“China conducted a kinetic anti-satellite test in 2007, and it created massive clouds of debris that will be in orbit for hundreds of years and which regularly threaten the ISS and other satellites,” Sundahl explains and continues: “Then, in 2008, the US conducted a similar test, but at a much lower altitude. A couple of years ago, India followed suit to show that they were part of the club, and then Russia conducted a test just recently. So, in the last 15 years several countries have conducted anti-satellite tests, and it’s now become a major problem.”

The issue, Sundahl says, isn’t that there are no rules to be followed when it comes to avoiding the problem of uncontrolled space debris. The UN Orbital Debris Mitigation Guidelines, for instance, were written to meet exactly this need. The trouble is that such guidelines are not legally binding, and so nations can mostly do as they please.

“It’s a ‘soft law’ rather than a binding treaty,” Sundahl explains. “Even though the law is highly respected and, for the most part, abided by, to give it teeth it needs to be implemented in national legislation. NASA, for instance, now has debris mitigation requirements that it must abide by. We will see whether other states will follow or not.”

The challenge of space debris illustrates why space law – like international law in general – is only as strong as the commitment of and level of trust between the states who must agree on it. If things take a turn for the worse on Earth, there’s little to suggest that the situation will be any different in outer space.

“There’s very little we can do when a country decides to violate an existing law. It’s built on diplomacy and the fact that countries have an interest in behaving themselves. The treaty system, built around countries wanting to cooperate, has worked so far. But it is a fragile system,” Katrin Metcalf says.

“One area where we may see conflict on Earth spill over into space is in relation to civilian remote sensing imaging technology, which can show you things that are relevant in conflicts. So, I don’t think countries would decide to spare one another in space if they had the capabilities to inflict damage.”

a cosmic conflict?

A conflict on Earth extending into space may be unavoidable, but could we imagine a scenario in which a conflict between nations is triggered by an incident in space, rather than the other way around? One potential source of quarrel, Mark Sundahl believes, can be found in the rapid advancement in offensive autonomous technologies that can cause havoc in Earth’s orbit.

“We now have drones flown by the US, and likely also by China, that can manoeuvre to a satellite, inspect it, and potentially ram it or use an electromagnetic charge to disable it. The ease with which this can now be done is something that could become a serious threat,” he says.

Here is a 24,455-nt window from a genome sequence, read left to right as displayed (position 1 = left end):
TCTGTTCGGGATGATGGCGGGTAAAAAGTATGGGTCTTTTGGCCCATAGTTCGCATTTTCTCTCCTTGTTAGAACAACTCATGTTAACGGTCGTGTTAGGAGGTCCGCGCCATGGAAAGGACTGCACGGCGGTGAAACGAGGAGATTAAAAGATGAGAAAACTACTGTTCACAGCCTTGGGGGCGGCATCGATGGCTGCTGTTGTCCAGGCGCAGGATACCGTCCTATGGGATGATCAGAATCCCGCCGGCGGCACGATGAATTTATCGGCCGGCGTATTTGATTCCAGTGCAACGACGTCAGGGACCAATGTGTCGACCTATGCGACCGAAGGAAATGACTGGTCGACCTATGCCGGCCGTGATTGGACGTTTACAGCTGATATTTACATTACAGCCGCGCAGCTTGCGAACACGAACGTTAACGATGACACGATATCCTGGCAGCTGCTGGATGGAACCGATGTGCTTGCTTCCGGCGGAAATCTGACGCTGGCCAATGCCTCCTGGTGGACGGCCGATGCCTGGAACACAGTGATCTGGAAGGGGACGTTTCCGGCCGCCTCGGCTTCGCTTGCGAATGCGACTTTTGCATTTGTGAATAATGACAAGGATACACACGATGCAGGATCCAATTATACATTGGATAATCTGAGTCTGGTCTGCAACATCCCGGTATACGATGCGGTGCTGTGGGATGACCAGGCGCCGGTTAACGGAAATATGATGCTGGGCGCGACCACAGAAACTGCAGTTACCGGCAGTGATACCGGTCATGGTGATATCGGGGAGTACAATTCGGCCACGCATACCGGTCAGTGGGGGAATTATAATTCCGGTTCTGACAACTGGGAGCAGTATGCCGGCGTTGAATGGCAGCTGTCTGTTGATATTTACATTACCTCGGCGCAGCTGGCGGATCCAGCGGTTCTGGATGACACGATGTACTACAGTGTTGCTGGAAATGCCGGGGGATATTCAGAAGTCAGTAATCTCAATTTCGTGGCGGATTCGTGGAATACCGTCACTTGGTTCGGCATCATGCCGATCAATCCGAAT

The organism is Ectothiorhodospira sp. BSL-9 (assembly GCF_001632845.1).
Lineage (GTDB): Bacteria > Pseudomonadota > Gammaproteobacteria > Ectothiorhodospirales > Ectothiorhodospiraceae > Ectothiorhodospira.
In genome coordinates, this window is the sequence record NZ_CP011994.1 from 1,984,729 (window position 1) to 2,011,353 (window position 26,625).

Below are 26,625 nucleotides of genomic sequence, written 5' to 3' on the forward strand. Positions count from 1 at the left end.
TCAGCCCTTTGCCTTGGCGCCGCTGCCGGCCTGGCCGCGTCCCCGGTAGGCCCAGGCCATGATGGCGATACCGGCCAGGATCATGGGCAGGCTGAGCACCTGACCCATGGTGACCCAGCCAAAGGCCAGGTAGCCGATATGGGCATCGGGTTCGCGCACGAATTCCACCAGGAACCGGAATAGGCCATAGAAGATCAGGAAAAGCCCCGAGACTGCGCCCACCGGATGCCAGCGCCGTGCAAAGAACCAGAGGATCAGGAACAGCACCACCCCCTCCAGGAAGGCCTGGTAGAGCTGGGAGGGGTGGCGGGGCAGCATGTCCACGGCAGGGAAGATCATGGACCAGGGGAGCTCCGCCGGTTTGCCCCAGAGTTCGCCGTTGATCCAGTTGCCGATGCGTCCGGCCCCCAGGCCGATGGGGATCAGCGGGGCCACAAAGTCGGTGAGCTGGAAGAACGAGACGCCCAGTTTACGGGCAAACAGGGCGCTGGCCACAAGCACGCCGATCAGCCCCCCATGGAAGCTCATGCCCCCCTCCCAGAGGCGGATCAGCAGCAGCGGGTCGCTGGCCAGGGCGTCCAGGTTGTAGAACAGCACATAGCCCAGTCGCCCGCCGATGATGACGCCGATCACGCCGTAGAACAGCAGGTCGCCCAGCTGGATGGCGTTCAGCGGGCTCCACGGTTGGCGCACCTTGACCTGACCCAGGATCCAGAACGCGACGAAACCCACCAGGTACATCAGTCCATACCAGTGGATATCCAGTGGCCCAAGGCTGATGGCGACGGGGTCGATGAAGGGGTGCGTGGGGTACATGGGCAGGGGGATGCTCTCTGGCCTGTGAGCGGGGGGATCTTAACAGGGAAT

Then there is the competition for resources, especially ones that are needed in such large quantities that transportation from Earth is not feasible. As national space agencies and private enterprises establish permanent settlements on the moon, we may see them become increasingly controlling over access to certain natural resources found there, including ones that are not necessarily of strategic concern on Earth.

“With bases being built on the moon, we will need to extract water as it’s too expensive to bring from Earth,” Sundahl says. “On the legal side, this is an area where work is currently being done to set some ground rules and prevent conflict from erupting, including in The Hague and the UN where working groups are already trying to figure out how to regulate this activity.”

Although there is no shortage of potential threats to peace in the cosmos, conflict does not need to be an inevitability – not even in a scenario of increased antagonism between geopolitical blocs on Earth. One important factor that may contribute to keeping the peace, Katrin Metcalf believes, is the growing interdependence between nations, private corporations, and militaries in space.

“Overall, I do think that privatisation, from a security perspective, will help stabilise the situation. When telecommunications companies provide daily services via space technology – not only to civilians but to militaries as well – conflict in space comes at a higher price, not only for your adversaries, but for yourself as well.”

Mark Sundahl is also hopeful that the crowding of space by new actors will contribute to a more peaceful environment. Most of us will simply have too much to lose by upsetting the delicate power balance.

“The best catalyst for peace will be private activity,” he says. “All governments will eventually become reliant on private companies which I believe will make conflict in space more unlikely. This can be an opportunity to build something new if we manage to leave the frailties and flaws of our terrestrial life on Earth.” “Some people call me an optimist, but you have to work towards a better future.”

This is a featured article from our latest issue of FARSIGHT: A World Pulled Apart?